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Digital Subscriptions > History Revealed > October 2016 > Battlefield: Little Bighorn

Battlefield: Little Bighorn

Sitting Bull and Crazy Horse’s defeat of the flamboyant Colonel George Custer at the Little Bighorn has become one of the most famous and controversial episodes in American military victory. Julian Humphrys tells the story…
LAST ONES STANDING A watercolour by Kicking Bear, which depicts a fallen Custer and the some of the surviving Native Americans
ART ARCHIVE X1, GETTY X2

People in Washington were getting ready for a party. It was 4 July 1876 – the centenary of the birth of the USA – but news arrived that day that brought the celebrations to a halt. The US Army had suffered a devastating defeat in Montana at the hands of the Lakota Sioux and their Cheyenne allies. The Lakota called their victory the Battle of the Greasy Grass, but it would go down in history as the Battle of the Little Bighorn – or simply Custer’s Last Stand.

Faced with a volatile situation following the discovery of gold in the Black Hills, the US authorities decided to force the Lakota Sioux and Cheyenne to the reservations set aside for them. Colonel John Gibbon would head east from Fort Ellis in Montana, General George Crook would strike north from Fort Fetterman, Wyoming and General Alfred Terry would head west along the Yellowstone River from Fort Abraham in Dakota. The 7th Cavalry, commanded by Lt Col George Armstrong Custer, made up the bulk of Terry’s 900 men.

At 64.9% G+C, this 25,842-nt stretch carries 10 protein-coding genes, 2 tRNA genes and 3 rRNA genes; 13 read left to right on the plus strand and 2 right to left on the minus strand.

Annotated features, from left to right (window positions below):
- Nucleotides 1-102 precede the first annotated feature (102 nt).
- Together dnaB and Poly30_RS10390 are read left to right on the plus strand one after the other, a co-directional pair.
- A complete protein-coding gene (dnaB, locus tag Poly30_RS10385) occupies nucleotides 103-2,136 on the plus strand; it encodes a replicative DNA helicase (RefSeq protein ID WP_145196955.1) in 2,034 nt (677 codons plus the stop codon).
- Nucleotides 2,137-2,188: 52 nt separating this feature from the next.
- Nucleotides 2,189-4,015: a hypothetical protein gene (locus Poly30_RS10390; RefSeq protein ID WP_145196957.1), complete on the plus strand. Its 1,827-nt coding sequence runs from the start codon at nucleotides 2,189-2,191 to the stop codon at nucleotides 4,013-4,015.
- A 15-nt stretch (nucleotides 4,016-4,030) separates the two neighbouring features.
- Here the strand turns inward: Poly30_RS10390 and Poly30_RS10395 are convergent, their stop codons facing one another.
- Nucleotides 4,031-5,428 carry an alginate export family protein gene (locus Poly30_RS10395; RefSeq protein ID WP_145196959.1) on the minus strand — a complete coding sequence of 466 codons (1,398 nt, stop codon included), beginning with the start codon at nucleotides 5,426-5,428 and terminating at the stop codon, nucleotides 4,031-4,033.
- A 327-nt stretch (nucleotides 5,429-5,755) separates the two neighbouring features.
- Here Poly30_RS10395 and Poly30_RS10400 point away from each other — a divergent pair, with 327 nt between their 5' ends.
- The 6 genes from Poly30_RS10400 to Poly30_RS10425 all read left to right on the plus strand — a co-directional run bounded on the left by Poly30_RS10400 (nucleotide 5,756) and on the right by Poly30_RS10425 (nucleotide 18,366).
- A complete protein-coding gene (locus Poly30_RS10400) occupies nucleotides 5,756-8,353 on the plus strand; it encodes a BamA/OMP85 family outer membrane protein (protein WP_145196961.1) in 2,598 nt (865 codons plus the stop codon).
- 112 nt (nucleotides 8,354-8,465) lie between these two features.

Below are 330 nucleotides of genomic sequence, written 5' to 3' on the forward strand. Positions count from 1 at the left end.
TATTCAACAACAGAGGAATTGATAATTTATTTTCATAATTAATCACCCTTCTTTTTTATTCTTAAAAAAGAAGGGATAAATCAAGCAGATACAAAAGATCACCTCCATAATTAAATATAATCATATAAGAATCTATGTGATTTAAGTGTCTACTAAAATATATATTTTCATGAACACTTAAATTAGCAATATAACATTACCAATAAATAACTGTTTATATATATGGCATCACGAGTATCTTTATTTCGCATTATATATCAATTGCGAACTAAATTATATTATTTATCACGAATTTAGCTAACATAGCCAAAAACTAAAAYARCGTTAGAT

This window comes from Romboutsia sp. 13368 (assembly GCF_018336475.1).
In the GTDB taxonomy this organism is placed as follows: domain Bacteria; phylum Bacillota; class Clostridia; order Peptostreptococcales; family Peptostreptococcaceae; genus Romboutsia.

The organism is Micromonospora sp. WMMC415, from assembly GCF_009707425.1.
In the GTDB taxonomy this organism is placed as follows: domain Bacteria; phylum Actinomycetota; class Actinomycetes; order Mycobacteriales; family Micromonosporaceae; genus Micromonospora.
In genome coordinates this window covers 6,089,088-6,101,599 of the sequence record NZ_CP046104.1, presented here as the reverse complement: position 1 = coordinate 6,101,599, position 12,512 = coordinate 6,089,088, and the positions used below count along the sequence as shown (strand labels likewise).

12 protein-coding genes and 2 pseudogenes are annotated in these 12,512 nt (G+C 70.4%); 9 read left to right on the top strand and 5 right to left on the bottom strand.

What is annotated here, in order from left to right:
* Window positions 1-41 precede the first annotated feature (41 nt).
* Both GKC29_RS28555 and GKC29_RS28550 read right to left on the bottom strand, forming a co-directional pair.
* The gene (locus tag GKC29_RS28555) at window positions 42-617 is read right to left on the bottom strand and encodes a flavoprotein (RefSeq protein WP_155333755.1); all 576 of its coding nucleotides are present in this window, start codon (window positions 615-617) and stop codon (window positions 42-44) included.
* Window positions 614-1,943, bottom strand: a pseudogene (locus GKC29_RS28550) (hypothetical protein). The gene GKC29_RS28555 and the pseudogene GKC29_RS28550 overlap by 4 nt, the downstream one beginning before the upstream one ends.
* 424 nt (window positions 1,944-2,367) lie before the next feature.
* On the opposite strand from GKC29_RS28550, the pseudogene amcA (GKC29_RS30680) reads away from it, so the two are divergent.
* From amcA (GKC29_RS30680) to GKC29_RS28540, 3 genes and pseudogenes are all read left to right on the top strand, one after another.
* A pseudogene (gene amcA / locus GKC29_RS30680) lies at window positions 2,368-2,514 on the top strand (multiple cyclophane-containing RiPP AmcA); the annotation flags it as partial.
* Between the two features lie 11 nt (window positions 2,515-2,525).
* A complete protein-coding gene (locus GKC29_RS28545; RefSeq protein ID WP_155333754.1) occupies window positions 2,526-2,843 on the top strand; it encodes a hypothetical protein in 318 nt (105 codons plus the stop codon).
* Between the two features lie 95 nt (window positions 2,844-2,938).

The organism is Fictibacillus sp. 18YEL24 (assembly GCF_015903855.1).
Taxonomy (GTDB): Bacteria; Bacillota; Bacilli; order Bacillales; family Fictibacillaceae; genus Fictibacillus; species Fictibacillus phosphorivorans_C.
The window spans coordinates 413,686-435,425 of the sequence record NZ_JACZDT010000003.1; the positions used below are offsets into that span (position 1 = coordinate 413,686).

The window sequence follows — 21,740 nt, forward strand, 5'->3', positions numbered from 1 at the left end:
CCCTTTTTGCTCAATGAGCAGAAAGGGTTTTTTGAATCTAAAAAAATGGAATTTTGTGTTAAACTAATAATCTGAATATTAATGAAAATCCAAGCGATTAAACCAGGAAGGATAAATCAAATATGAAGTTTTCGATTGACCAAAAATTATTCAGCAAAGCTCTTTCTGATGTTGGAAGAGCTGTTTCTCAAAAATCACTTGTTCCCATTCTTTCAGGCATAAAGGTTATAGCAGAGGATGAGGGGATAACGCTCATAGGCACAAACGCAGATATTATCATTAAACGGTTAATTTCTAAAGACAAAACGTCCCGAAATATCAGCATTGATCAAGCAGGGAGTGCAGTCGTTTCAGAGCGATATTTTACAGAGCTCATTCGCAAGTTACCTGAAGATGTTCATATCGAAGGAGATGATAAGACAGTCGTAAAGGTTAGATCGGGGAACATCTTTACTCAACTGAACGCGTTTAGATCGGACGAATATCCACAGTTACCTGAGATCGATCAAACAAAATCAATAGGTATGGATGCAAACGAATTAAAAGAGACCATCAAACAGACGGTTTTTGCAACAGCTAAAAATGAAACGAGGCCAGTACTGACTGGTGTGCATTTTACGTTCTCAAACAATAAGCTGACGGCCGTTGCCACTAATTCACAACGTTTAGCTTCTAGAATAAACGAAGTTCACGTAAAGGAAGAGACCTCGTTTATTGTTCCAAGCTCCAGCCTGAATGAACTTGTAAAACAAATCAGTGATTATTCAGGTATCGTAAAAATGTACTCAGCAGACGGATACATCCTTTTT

The government troops only had a sketchy idea of where their enemies were and had also underestimated their strength, which they reckoned to be no more than 1,000 warriors. But they had failed to take into account the fact that large numbers of warriors had left the reservations and joined Sitting Bull and his supporters. In fact, their main concern was that their enemies would scatter before they could be dealt with. But, encouraged by one of Sitting Bull’s visions that foretold the defeat of the white man, the Lakota were ready for a fight. On 17 June, Crook’s men were resting on the banks of Rosebud Creek on the present-day border between Wyoming and Montana when they were suddenly attacked by the Oglala Sioux leader Crazy Horse with nearly 1,000 Lakota and Cheyenne warriors. The fighting went on for some six hours and both sides suffered around 100 casualties before the natives drew off. Crook claimed a victory but he fell back and took no further part.

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The November 2016 issue of History Revealed.
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